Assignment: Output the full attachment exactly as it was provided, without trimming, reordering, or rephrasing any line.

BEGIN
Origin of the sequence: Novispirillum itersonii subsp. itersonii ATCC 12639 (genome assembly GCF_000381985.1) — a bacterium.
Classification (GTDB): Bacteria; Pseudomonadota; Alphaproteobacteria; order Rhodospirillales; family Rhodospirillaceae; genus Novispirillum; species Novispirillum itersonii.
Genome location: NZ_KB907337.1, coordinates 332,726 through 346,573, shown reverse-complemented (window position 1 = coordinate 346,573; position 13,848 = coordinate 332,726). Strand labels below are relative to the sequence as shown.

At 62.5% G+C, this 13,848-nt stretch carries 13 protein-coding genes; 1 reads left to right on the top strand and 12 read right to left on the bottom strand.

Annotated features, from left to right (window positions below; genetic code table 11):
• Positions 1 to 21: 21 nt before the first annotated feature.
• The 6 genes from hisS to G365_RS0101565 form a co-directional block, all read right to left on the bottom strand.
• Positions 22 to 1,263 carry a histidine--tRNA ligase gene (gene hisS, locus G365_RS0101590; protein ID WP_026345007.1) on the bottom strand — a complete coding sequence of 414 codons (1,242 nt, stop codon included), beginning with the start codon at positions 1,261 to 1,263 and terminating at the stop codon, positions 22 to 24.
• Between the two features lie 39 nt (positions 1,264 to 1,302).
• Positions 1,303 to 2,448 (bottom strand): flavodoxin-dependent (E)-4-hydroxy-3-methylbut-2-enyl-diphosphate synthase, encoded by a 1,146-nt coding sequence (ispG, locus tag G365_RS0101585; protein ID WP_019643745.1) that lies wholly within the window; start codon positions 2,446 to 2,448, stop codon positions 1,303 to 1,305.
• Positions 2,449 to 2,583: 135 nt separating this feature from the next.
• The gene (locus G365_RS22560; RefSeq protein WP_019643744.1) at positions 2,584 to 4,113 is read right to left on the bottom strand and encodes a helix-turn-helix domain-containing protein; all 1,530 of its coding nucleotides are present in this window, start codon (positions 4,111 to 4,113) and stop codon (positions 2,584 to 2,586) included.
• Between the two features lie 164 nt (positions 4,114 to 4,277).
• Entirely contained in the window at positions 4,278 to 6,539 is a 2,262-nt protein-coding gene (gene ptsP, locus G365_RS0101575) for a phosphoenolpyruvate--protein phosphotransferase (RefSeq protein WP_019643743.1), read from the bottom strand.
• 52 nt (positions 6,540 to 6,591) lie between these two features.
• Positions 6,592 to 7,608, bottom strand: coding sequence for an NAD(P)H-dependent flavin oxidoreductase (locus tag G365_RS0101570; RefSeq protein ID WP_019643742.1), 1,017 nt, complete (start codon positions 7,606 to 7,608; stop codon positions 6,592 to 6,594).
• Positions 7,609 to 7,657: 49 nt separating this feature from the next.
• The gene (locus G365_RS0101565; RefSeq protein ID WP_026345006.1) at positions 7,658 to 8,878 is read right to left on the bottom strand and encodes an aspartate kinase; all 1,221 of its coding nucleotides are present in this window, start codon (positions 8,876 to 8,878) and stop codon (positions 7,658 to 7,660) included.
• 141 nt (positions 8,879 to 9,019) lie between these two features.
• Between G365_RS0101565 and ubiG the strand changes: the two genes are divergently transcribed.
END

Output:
Origin of the sequence: Novispirillum itersonii subsp. itersonii ATCC 12639 (genome assembly GCF_000381985.1) — a bacterium.
Classification (GTDB): Bacteria; Pseudomonadota; Alphaproteobacteria; order Rhodospirillales; family Rhodospirillaceae; genus Novispirillum; species Novispirillum itersonii.
Genome location: NZ_KB907337.1, coordinates 332,726 through 346,573, shown reverse-complemented (window position 1 = coordinate 346,573; position 13,848 = coordinate 332,726). Strand labels below are relative to the sequence as shown.

At 62.5% G+C, this 13,848-nt stretch carries 13 protein-coding genes; 1 reads left to right on the top strand and 12 read right to left on the bottom strand.

Annotated features, from left to right (window positions below; genetic code table 11):
• Positions 1 to 21: 21 nt before the first annotated feature.
• The 6 genes from hisS to G365_RS0101565 form a co-directional block, all read right to left on the bottom strand.
• Positions 22 to 1,263 carry a histidine--tRNA ligase gene (gene hisS, locus G365_RS0101590; protein ID WP_026345007.1) on the bottom strand — a complete coding sequence of 414 codons (1,242 nt, stop codon included), beginning with the start codon at positions 1,261 to 1,263 and terminating at the stop codon, positions 22 to 24.
• Between the two features lie 39 nt (positions 1,264 to 1,302).
• Positions 1,303 to 2,448 (bottom strand): flavodoxin-dependent (E)-4-hydroxy-3-methylbut-2-enyl-diphosphate synthase, encoded by a 1,146-nt coding sequence (ispG, locus tag G365_RS0101585; protein ID WP_019643745.1) that lies wholly within the window; start codon positions 2,446 to 2,448, stop codon positions 1,303 to 1,305.
• Positions 2,449 to 2,583: 135 nt separating this feature from the next.
• The gene (locus G365_RS22560; RefSeq protein WP_019643744.1) at positions 2,584 to 4,113 is read right to left on the bottom strand and encodes a helix-turn-helix domain-containing protein; all 1,530 of its coding nucleotides are present in this window, start codon (positions 4,111 to 4,113) and stop codon (positions 2,584 to 2,586) included.
• Between the two features lie 164 nt (positions 4,114 to 4,277).
• Entirely contained in the window at positions 4,278 to 6,539 is a 2,262-nt protein-coding gene (gene ptsP, locus G365_RS0101575) for a phosphoenolpyruvate--protein phosphotransferase (RefSeq protein WP_019643743.1), read from the bottom strand.
• 52 nt (positions 6,540 to 6,591) lie between these two features.
• Positions 6,592 to 7,608, bottom strand: coding sequence for an NAD(P)H-dependent flavin oxidoreductase (locus tag G365_RS0101570; RefSeq protein ID WP_019643742.1), 1,017 nt, complete (start codon positions 7,606 to 7,608; stop codon positions 6,592 to 6,594).
• Positions 7,609 to 7,657: 49 nt separating this feature from the next.
• The gene (locus G365_RS0101565; RefSeq protein ID WP_026345006.1) at positions 7,658 to 8,878 is read right to left on the bottom strand and encodes an aspartate kinase; all 1,221 of its coding nucleotides are present in this window, start codon (positions 8,876 to 8,878) and stop codon (positions 7,658 to 7,660) included.
• 141 nt (positions 8,879 to 9,019) lie between these two features.
• Between G365_RS0101565 and ubiG the strand changes: the two genes are divergently transcribed.